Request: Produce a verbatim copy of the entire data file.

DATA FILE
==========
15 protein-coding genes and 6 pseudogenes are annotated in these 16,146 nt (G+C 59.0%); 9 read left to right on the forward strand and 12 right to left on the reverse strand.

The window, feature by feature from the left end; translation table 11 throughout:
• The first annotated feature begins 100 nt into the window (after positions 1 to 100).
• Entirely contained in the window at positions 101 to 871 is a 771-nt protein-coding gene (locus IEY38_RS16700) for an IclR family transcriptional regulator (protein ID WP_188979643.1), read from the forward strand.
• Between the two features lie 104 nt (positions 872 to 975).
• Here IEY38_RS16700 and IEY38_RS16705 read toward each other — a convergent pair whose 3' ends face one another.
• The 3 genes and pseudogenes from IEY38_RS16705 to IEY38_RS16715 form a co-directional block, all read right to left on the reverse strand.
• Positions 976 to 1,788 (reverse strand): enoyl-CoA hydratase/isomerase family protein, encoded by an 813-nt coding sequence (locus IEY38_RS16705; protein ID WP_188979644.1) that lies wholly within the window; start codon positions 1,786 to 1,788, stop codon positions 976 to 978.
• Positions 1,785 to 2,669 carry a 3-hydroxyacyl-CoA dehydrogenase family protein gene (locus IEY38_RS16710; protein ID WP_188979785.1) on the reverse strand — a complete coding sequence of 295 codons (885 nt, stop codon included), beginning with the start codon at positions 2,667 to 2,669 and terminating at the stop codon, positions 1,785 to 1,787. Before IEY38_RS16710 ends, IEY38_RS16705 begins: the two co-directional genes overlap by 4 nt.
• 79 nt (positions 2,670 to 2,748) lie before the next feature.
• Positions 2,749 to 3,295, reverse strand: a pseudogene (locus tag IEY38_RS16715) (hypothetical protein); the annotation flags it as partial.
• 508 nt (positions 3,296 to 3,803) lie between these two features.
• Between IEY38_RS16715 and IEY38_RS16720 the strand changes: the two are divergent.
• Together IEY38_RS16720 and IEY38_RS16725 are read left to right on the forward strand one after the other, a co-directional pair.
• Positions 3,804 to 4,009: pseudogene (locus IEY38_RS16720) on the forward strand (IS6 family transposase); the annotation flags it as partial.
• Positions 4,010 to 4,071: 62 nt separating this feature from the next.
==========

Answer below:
15 protein-coding genes and 6 pseudogenes are annotated in these 16,146 nt (G+C 59.0%); 9 read left to right on the forward strand and 12 right to left on the reverse strand.

The window, feature by feature from the left end; translation table 11 throughout:
• The first annotated feature begins 100 nt into the window (after positions 1 to 100).
• Entirely contained in the window at positions 101 to 871 is a 771-nt protein-coding gene (locus IEY38_RS16700) for an IclR family transcriptional regulator (protein ID WP_188979643.1), read from the forward strand.
• Between the two features lie 104 nt (positions 872 to 975).
• Here IEY38_RS16700 and IEY38_RS16705 read toward each other — a convergent pair whose 3' ends face one another.
• The 3 genes and pseudogenes from IEY38_RS16705 to IEY38_RS16715 form a co-directional block, all read right to left on the reverse strand.
• Positions 976 to 1,788 (reverse strand): enoyl-CoA hydratase/isomerase family protein, encoded by an 813-nt coding sequence (locus IEY38_RS16705; protein ID WP_188979644.1) that lies wholly within the window; start codon positions 1,786 to 1,788, stop codon positions 976 to 978.
• Positions 1,785 to 2,669 carry a 3-hydroxyacyl-CoA dehydrogenase family protein gene (locus IEY38_RS16710; protein ID WP_188979785.1) on the reverse strand — a complete coding sequence of 295 codons (885 nt, stop codon included), beginning with the start codon at positions 2,667 to 2,669 and terminating at the stop codon, positions 1,785 to 1,787. Before IEY38_RS16710 ends, IEY38_RS16705 begins: the two co-directional genes overlap by 4 nt.
• 79 nt (positions 2,670 to 2,748) lie before the next feature.
• Positions 2,749 to 3,295, reverse strand: a pseudogene (locus tag IEY38_RS16715) (hypothetical protein); the annotation flags it as partial.
• 508 nt (positions 3,296 to 3,803) lie between these two features.
• Between IEY38_RS16715 and IEY38_RS16720 the strand changes: the two are divergent.
• Together IEY38_RS16720 and IEY38_RS16725 are read left to right on the forward strand one after the other, a co-directional pair.
• Positions 3,804 to 4,009: pseudogene (locus IEY38_RS16720) on the forward strand (IS6 family transposase); the annotation flags it as partial.
• Positions 4,010 to 4,071: 62 nt separating this feature from the next.